Roadtripping Route 97
The Alaska Highway in California? That’s what an old flyer at California’s Weed Historic Lumber Town Museum claimed. “It marks the beginning of the Alaska Highway,” read the leaflet, with “it” being the otherwise humble town of Weed.
Weed sits on Interstate 5 at the start of U.S. Route 97, a north-south thoroughfare that crosses Northern California, Oregon and Washington on its 663-mile journey to Canada. From there, British Columbia Highway 97 takes over and continues north for another 1,293 miles, the last 600 miles of which are indeed part of the Alaska Highway. B.C. 97 terminates at the Yukon border in Watson Lake, and the Alaska Highway carries on with a series of other route numbers.
We pulled our travel trailer 750 miles exploring Route 97 from its origin in Weed to Kelowna, British Columbia. Another 100 miles in our tow vehicle took us to Kamloops, but that’s as far north as we got. Along the way we found a region of austere high-desert beauty not too far removed from its pioneer roots and met people who relish an intimate connection with nature.
Route 97 in CALIFORNIA
From Weed, Route 97 follows the Volcanic Legacy Scenic Byway to Klamath Falls, Oregon. A spur of the byway branches east on California Route 161, leading 40 miles to Lava Beds National Monument. We couldn’t resist the chance to explore lava tubes and view ancient rock art, so we did, while camped in nearby Tionesta.
We also investigated World War II Valor in the Pacific National Monument’s Tule Lake Unit. It includes a former relocation center where Japanese Americans were incarcerated during WWII. Much of what’s left is behind wire-topped fences and locked gates. We missed the weekly guided tour, but the ranger at the visitor center shared stories, and we stopped to see the small exhibit at the Tulelake–Butte Valley Fairgrounds and Museum. We recommend doing this; it provides a sobering but important history lesson.
Route 97 in OREGON
In Klamath Falls, the Volcanic Legacy Scenic Byway departs from Route 97 and branches north-northwest on Oregon Route 140 toward Crater Lake. Although we skipped Crater Lake on this trip, if you haven’t been there, by all means, go. Instead, we headed for the central Oregon metropolis of Bend, 140 miles north, stopping along the way at Chiloquin’s Collier Memorial State Park and Logging Museum to tour the historic equipment, structures and fascinating photos.
Bend is a city we never tire of visiting. Browsing one-of-a-kind shops and strolling the banks of the Deschutes River rewards our time spent in this lively downtown. We are repeat customers at the Deschutes Brewery for burgers and craft beer, and Zydeco Kitchen for fresh Cajun-inspired Northwest cuisine. Our new favorite indulgence is downtown’s Bontà Natural Artisan Gelato.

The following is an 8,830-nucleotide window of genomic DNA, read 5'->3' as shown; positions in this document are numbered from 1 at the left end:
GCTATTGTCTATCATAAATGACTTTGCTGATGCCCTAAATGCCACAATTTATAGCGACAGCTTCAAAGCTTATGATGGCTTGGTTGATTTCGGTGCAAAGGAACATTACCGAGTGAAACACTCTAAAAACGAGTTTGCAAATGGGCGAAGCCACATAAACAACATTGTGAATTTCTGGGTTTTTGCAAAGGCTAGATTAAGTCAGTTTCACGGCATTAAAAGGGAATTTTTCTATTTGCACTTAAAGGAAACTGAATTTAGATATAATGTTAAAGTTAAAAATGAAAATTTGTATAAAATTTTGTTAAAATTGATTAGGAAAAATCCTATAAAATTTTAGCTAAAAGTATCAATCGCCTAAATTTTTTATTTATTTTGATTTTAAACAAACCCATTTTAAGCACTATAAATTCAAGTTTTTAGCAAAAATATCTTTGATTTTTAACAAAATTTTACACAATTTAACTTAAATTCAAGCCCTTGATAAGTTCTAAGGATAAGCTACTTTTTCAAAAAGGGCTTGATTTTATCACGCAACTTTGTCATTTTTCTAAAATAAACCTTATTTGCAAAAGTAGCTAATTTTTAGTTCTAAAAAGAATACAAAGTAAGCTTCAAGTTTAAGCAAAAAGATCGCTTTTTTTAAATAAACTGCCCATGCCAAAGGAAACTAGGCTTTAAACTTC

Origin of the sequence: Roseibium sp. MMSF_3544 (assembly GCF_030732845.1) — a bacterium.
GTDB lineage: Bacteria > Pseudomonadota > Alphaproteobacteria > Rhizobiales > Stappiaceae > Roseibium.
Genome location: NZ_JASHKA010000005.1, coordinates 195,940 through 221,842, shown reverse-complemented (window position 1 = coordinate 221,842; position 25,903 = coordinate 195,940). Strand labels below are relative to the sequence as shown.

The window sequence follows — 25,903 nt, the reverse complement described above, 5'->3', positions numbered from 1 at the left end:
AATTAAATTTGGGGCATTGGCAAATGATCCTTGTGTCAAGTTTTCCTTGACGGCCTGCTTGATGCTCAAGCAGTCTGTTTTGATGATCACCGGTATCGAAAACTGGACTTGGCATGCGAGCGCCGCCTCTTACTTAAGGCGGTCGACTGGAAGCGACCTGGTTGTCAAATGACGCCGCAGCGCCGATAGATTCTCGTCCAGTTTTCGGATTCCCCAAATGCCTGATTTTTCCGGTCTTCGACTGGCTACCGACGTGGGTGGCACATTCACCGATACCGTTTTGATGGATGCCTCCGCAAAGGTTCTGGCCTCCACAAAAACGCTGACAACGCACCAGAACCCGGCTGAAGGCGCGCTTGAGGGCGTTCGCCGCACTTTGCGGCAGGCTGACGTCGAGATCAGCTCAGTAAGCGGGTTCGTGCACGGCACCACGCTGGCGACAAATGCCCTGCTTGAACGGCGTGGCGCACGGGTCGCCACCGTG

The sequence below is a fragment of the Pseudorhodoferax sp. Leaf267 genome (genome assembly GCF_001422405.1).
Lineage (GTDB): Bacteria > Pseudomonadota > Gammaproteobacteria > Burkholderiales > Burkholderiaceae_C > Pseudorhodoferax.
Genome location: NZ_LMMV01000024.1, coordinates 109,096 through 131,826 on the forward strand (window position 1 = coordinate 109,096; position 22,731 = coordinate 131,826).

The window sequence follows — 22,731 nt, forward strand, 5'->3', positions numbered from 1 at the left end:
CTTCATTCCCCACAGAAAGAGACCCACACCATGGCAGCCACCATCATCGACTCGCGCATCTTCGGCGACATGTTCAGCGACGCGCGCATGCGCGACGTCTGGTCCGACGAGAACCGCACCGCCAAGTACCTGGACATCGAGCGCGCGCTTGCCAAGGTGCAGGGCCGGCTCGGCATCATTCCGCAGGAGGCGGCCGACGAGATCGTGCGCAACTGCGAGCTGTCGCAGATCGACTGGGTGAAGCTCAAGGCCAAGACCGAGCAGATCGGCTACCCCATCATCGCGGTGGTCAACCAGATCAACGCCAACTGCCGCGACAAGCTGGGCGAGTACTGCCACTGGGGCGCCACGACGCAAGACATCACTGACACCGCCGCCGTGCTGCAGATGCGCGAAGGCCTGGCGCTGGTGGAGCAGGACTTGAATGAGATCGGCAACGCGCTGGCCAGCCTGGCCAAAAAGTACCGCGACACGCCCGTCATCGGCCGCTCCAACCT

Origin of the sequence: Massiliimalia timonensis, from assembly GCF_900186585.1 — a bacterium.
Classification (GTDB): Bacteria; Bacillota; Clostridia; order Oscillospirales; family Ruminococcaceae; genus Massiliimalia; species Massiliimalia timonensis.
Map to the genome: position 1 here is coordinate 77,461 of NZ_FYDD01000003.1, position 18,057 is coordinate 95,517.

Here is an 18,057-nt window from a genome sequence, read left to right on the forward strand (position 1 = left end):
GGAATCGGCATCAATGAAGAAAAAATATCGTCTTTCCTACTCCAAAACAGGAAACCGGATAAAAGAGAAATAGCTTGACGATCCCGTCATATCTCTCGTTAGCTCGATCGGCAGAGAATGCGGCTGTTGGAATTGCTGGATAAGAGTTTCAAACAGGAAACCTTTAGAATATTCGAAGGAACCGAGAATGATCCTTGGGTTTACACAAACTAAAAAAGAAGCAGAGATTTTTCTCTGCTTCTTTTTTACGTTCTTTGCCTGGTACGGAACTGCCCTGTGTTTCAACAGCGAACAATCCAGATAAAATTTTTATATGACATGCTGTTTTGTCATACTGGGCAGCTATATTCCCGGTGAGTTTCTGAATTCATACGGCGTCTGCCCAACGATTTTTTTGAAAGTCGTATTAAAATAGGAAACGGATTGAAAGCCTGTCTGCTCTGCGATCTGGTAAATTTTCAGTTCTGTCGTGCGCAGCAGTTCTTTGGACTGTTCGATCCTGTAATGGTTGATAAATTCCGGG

To compensate for indulging, we did some hiking at Smith Rock State Park, 27 miles northeast of Bend. Here we ogled rock climbers who, from a distance, resembled insects scaling the sheer cliff face.
Bend’s High Desert Museum, a large history, natural history and art museum south of town, beautifully showcases the region. Nine miles further south, Lava Lands Visitor Center, the hub of Newberry National Volcanic Monument, directs sightseers to nearby Lava River Cave, as well as Paulina Falls, and Paulina and East lakes in the caldera beneath Paulina Peak.
For a picturesque day trip, the Cascade Lakes Scenic Byway heads west from Bend toward Mount Bachelor before turning south near the crest of the Cascades.
The nearby town of Sisters bustled with people enjoying a popular bluegrass music festival and street fair when we visited.
One evening we drove 30-odd miles southeast from Bend to the University of Oregon’s Pine Mountain Observatory. In summer it opens for public viewing on Friday and Saturday evenings. We were thrilled to see Saturn and its rings through the 32-inch reflecting telescope.
Route 97 in WASHINGTON
Just over the Columbia River in Goldendale, 150 miles north of Bend on Route 97, Washington State Parks operates the Goldendale Observatory on a year-round schedule that’s more flexible than Pine Mountain’s.
Our trailer’s next stop was 100 miles further north in Ellensburg, home to Central Washington University and a handsome late-19th-century brick downtown. We browsed art galleries and the local history museum with a surprising collection of early motor vehicles, including one of the first station wagons.
About 3 miles east of downtown Ellensburg, Olmstead Place Historical State Park preserves a working pioneer farm and offers guided tours on summer weekends. The well-tended garden and the old farmhouse convey a lived-in feeling. Personal items and furnishings suggest the occupants will be home soon to serve guests slices of pie with fresh cream.
We looked forward to visiting the Yakima Valley for its local wines but learned the valley also produces 70 percent of all U.S.-grown hops. A few miles east of Yakima, near Moxee, Bale Breaker Brewing Company has a popular taproom where our favorites were the Topcutter IPA and Raging Ditch Dry-Hopped Blonde.
At the American Hop Museum on Route 97 in Toppenish, we learned about hop production and viewed old-time equipment used in cultivation and processing. Across the street we found the Northern Pacific Railway Museum. Located in a beautifully restored depot, this museum is worth a visit. An extensive collection of Northern Pacific Railroad memorabilia includes reconstructed Pullman berths. Cabooses and other railcars occupy the adjacent rail yard.